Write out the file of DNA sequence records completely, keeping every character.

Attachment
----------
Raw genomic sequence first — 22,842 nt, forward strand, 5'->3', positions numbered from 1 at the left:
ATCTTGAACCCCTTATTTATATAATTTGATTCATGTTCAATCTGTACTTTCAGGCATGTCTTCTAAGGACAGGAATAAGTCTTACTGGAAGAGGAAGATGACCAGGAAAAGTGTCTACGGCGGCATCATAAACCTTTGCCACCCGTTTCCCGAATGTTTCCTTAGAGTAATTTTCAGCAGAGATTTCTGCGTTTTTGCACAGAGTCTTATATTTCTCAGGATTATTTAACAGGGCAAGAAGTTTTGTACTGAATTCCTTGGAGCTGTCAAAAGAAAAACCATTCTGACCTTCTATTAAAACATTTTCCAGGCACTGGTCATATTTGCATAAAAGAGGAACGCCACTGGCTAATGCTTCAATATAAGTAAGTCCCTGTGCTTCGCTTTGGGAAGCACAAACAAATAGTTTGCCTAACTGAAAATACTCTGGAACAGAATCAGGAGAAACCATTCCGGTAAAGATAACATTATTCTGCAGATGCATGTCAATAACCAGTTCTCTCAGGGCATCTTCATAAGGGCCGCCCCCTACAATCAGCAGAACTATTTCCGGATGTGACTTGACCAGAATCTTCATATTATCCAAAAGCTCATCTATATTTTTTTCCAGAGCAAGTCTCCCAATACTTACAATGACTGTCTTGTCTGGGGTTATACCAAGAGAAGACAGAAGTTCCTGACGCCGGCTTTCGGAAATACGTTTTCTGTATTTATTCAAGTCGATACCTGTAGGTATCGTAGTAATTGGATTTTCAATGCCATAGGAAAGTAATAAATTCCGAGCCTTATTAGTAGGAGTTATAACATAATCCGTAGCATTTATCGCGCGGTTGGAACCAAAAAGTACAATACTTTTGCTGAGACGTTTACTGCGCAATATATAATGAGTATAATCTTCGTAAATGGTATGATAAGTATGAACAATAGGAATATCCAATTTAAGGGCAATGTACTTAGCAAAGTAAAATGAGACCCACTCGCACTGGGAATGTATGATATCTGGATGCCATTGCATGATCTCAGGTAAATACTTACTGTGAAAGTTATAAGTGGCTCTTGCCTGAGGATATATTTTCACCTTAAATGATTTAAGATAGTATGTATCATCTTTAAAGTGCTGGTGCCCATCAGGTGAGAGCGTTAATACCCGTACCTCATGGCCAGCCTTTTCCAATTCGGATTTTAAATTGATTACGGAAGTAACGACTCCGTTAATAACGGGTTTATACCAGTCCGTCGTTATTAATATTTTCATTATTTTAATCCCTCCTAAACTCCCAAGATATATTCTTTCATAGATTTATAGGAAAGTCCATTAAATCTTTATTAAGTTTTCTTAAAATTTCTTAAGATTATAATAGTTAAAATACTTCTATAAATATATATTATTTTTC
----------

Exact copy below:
Raw genomic sequence first — 22,842 nt, forward strand, 5'->3', positions numbered from 1 at the left:
ATCTTGAACCCCTTATTTATATAATTTGATTCATGTTCAATCTGTACTTTCAGGCATGTCTTCTAAGGACAGGAATAAGTCTTACTGGAAGAGGAAGATGACCAGGAAAAGTGTCTACGGCGGCATCATAAACCTTTGCCACCCGTTTCCCGAATGTTTCCTTAGAGTAATTTTCAGCAGAGATTTCTGCGTTTTTGCACAGAGTCTTATATTTCTCAGGATTATTTAACAGGGCAAGAAGTTTTGTACTGAATTCCTTGGAGCTGTCAAAAGAAAAACCATTCTGACCTTCTATTAAAACATTTTCCAGGCACTGGTCATATTTGCATAAAAGAGGAACGCCACTGGCTAATGCTTCAATATAAGTAAGTCCCTGTGCTTCGCTTTGGGAAGCACAAACAAATAGTTTGCCTAACTGAAAATACTCTGGAACAGAATCAGGAGAAACCATTCCGGTAAAGATAACATTATTCTGCAGATGCATGTCAATAACCAGTTCTCTCAGGGCATCTTCATAAGGGCCGCCCCCTACAATCAGCAGAACTATTTCCGGATGTGACTTGACCAGAATCTTCATATTATCCAAAAGCTCATCTATATTTTTTTCCAGAGCAAGTCTCCCAATACTTACAATGACTGTCTTGTCTGGGGTTATACCAAGAGAAGACAGAAGTTCCTGACGCCGGCTTTCGGAAATACGTTTTCTGTATTTATTCAAGTCGATACCTGTAGGTATCGTAGTAATTGGATTTTCAATGCCATAGGAAAGTAATAAATTCCGAGCCTTATTAGTAGGAGTTATAACATAATCCGTAGCATTTATCGCGCGGTTGGAACCAAAAAGTACAATACTTTTGCTGAGACGTTTACTGCGCAATATATAATGAGTATAATCTTCGTAAATGGTATGATAAGTATGAACAATAGGAATATCCAATTTAAGGGCAATGTACTTAGCAAAGTAAAATGAGACCCACTCGCACTGGGAATGTATGATATCTGGATGCCATTGCATGATCTCAGGTAAATACTTACTGTGAAAGTTATAAGTGGCTCTTGCCTGAGGATATATTTTCACCTTAAATGATTTAAGATAGTATGTATCATCTTTAAAGTGCTGGTGCCCATCAGGTGAGAGCGTTAATACCCGTACCTCATGGCCAGCCTTTTCCAATTCGGATTTTAAATTGATTACGGAAGTAACGACTCCGTTAATAACGGGTTTATACCAGTCCGTCGTTATTAATATTTTCATTATTTTAATCCCTCCTAAACTCCCAAGATATATTCTTTCATAGATTTATAGGAAAGTCCATTAAATCTTTATTAAGTTTTCTTAAAATTTCTTAAGATTATAATAGTTAAAATACTTCTATAAATATATATTATTTTTC